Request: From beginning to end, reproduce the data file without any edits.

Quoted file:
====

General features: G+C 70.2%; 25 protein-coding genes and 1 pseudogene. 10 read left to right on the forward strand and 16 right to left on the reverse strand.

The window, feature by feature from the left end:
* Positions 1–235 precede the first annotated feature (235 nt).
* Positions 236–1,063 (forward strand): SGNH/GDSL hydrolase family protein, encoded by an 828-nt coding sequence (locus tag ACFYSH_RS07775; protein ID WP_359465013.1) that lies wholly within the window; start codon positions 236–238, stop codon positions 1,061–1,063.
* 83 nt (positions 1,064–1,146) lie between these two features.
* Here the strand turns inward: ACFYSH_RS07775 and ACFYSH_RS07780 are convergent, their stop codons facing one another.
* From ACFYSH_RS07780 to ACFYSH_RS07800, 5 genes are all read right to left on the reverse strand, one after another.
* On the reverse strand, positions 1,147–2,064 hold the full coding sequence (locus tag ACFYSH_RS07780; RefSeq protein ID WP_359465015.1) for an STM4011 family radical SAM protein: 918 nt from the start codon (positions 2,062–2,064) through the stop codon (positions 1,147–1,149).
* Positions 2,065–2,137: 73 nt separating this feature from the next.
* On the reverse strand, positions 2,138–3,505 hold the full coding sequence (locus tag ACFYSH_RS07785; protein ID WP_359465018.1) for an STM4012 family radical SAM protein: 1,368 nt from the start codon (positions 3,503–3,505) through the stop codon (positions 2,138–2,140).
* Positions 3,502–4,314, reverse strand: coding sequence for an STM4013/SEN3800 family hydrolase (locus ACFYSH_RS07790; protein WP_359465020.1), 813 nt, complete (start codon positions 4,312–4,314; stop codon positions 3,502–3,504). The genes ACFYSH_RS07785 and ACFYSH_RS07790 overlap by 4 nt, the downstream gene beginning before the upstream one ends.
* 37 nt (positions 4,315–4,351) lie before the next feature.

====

General features: G+C 70.2%; 25 protein-coding genes and 1 pseudogene. 10 read left to right on the forward strand and 16 right to left on the reverse strand.

The window, feature by feature from the left end:
* Positions 1–235 precede the first annotated feature (235 nt).
* Positions 236–1,063 (forward strand): SGNH/GDSL hydrolase family protein, encoded by an 828-nt coding sequence (locus tag ACFYSH_RS07775; protein ID WP_359465013.1) that lies wholly within the window; start codon positions 236–238, stop codon positions 1,061–1,063.
* 83 nt (positions 1,064–1,146) lie between these two features.
* Here the strand turns inward: ACFYSH_RS07775 and ACFYSH_RS07780 are convergent, their stop codons facing one another.
* From ACFYSH_RS07780 to ACFYSH_RS07800, 5 genes are all read right to left on the reverse strand, one after another.
* On the reverse strand, positions 1,147–2,064 hold the full coding sequence (locus tag ACFYSH_RS07780; RefSeq protein ID WP_359465015.1) for an STM4011 family radical SAM protein: 918 nt from the start codon (positions 2,062–2,064) through the stop codon (positions 1,147–1,149).
* Positions 2,065–2,137: 73 nt separating this feature from the next.
* On the reverse strand, positions 2,138–3,505 hold the full coding sequence (locus tag ACFYSH_RS07785; protein ID WP_359465018.1) for an STM4012 family radical SAM protein: 1,368 nt from the start codon (positions 3,503–3,505) through the stop codon (positions 2,138–2,140).
* Positions 3,502–4,314, reverse strand: coding sequence for an STM4013/SEN3800 family hydrolase (locus ACFYSH_RS07790; protein WP_359465020.1), 813 nt, complete (start codon positions 4,312–4,314; stop codon positions 3,502–3,504). The genes ACFYSH_RS07785 and ACFYSH_RS07790 overlap by 4 nt, the downstream gene beginning before the upstream one ends.
* 37 nt (positions 4,315–4,351) lie before the next feature.